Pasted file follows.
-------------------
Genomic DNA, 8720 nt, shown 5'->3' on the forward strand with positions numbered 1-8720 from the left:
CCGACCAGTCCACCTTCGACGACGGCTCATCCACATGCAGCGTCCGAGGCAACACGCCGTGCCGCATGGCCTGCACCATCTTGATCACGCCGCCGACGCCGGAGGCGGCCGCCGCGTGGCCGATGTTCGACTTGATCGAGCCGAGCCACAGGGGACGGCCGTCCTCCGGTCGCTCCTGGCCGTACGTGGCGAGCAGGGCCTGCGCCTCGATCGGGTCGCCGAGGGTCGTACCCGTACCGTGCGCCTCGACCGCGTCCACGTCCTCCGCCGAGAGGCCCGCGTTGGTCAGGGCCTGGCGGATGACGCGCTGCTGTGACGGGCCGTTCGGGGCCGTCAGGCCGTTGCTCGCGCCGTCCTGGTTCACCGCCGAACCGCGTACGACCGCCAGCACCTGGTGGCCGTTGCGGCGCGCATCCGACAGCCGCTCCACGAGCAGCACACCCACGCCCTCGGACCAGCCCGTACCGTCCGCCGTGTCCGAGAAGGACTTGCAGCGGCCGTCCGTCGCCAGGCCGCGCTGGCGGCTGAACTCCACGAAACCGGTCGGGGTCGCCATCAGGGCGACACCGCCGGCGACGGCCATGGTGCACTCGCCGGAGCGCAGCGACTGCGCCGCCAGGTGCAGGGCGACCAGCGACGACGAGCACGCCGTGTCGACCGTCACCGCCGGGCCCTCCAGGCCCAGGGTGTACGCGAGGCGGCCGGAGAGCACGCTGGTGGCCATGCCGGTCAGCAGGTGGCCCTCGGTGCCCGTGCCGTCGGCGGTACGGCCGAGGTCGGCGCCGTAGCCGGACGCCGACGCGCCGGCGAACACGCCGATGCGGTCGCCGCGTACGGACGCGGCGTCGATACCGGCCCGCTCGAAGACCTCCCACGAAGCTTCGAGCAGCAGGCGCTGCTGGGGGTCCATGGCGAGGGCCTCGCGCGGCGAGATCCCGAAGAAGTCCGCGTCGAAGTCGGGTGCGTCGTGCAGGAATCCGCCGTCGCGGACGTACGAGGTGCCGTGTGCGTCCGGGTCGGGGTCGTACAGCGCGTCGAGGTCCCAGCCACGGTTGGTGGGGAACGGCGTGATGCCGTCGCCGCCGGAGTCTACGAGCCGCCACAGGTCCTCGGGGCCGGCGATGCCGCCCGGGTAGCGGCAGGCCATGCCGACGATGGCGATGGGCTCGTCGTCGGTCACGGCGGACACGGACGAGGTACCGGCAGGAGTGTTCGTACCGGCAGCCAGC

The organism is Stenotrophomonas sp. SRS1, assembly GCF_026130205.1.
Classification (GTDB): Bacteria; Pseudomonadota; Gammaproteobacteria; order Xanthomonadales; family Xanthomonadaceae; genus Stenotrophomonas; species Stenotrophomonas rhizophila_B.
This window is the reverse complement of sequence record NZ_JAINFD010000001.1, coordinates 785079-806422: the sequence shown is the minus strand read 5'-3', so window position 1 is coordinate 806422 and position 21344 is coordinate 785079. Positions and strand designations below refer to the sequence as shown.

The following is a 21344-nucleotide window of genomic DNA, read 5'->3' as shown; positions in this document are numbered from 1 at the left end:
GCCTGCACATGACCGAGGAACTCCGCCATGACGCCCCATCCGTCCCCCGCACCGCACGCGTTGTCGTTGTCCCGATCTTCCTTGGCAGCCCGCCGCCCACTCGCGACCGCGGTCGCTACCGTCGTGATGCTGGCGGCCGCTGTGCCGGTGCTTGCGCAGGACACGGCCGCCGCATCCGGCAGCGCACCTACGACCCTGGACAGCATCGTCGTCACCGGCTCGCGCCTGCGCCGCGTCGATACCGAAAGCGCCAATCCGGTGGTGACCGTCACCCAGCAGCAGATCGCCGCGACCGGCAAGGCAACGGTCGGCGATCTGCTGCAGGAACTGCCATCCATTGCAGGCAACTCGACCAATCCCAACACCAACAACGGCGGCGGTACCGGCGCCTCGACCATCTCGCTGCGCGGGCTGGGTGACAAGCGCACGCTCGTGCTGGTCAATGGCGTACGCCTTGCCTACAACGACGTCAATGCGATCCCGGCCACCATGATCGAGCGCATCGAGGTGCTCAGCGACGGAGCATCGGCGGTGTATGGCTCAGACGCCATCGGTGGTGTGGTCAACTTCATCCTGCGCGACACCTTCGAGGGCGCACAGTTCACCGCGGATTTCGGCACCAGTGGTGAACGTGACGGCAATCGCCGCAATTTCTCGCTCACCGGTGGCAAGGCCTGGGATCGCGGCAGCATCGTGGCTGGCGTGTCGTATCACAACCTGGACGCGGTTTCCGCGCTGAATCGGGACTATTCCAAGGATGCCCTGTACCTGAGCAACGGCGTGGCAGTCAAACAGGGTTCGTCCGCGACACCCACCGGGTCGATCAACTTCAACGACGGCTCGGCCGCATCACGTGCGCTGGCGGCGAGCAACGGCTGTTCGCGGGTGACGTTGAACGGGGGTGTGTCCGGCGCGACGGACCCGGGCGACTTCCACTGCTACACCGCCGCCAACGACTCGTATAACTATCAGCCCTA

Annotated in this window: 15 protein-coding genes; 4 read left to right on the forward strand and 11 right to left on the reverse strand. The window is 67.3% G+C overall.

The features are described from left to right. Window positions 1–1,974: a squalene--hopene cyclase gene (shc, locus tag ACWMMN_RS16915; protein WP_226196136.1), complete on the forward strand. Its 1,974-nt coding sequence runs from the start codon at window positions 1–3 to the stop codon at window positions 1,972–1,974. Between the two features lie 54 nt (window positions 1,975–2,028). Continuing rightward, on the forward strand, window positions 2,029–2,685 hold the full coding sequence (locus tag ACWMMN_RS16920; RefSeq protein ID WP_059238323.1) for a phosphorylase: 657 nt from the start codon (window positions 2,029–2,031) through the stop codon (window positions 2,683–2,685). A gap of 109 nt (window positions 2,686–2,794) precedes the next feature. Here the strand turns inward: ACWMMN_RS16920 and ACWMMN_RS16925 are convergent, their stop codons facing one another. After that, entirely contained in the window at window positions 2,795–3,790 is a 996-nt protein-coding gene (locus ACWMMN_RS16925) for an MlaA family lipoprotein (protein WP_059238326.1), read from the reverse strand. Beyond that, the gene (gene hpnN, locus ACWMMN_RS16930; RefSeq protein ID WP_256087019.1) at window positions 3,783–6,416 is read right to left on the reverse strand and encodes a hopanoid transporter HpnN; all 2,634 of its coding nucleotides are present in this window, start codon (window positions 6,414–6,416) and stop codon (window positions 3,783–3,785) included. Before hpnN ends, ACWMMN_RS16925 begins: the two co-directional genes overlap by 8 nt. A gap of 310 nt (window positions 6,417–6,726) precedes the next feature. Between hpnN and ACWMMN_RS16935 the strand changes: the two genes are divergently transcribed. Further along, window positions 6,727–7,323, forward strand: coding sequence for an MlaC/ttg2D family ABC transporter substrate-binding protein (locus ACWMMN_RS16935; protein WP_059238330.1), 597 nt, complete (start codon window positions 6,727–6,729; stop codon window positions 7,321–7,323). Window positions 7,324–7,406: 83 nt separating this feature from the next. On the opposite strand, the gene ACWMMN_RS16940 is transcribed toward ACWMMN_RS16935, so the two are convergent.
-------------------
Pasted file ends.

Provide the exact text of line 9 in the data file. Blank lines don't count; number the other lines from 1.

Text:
The features are described from left to right. Window positions 1–1,974: a squalene--hopene cyclase gene (shc, locus tag ACWMMN_RS16915; protein WP_226196136.1), complete on the forward strand. Its 1,974-nt coding sequence runs from the start codon at window positions 1–3 to the stop codon at window positions 1,972–1,974. Between the two features lie 54 nt (window positions 1,975–2,028). Continuing rightward, on the forward strand, window positions 2,029–2,685 hold the full coding sequence (locus tag ACWMMN_RS16920; RefSeq protein ID WP_059238323.1) for a phosphorylase: 657 nt from the start codon (window positions 2,029–2,031) through the stop codon (window positions 2,683–2,685). A gap of 109 nt (window positions 2,686–2,794) precedes the next feature. Here the strand turns inward: ACWMMN_RS16920 and ACWMMN_RS16925 are convergent, their stop codons facing one another. After that, entirely contained in the window at window positions 2,795–3,790 is a 996-nt protein-coding gene (locus ACWMMN_RS16925) for an MlaA family lipoprotein (protein WP_059238326.1), read from the reverse strand. Beyond that, the gene (gene hpnN, locus ACWMMN_RS16930; RefSeq protein ID WP_256087019.1) at window positions 3,783–6,416 is read right to left on the reverse strand and encodes a hopanoid transporter HpnN; all 2,634 of its coding nucleotides are present in this window, start codon (window positions 6,414–6,416) and stop codon (window positions 3,783–3,785) included. Before hpnN ends, ACWMMN_RS16925 begins: the two co-directional genes overlap by 8 nt. A gap of 310 nt (window positions 6,417–6,726) precedes the next feature. Between hpnN and ACWMMN_RS16935 the strand changes: the two genes are divergently transcribed. Further along, window positions 6,727–7,323, forward strand: coding sequence for an MlaC/ttg2D family ABC transporter substrate-binding protein (locus ACWMMN_RS16935; protein WP_059238330.1), 597 nt, complete (start codon window positions 6,727–6,729; stop codon window positions 7,321–7,323). Window positions 7,324–7,406: 83 nt separating this feature from the next. On the opposite strand, the gene ACWMMN_RS16940 is transcribed toward ACWMMN_RS16935, so the two are convergent.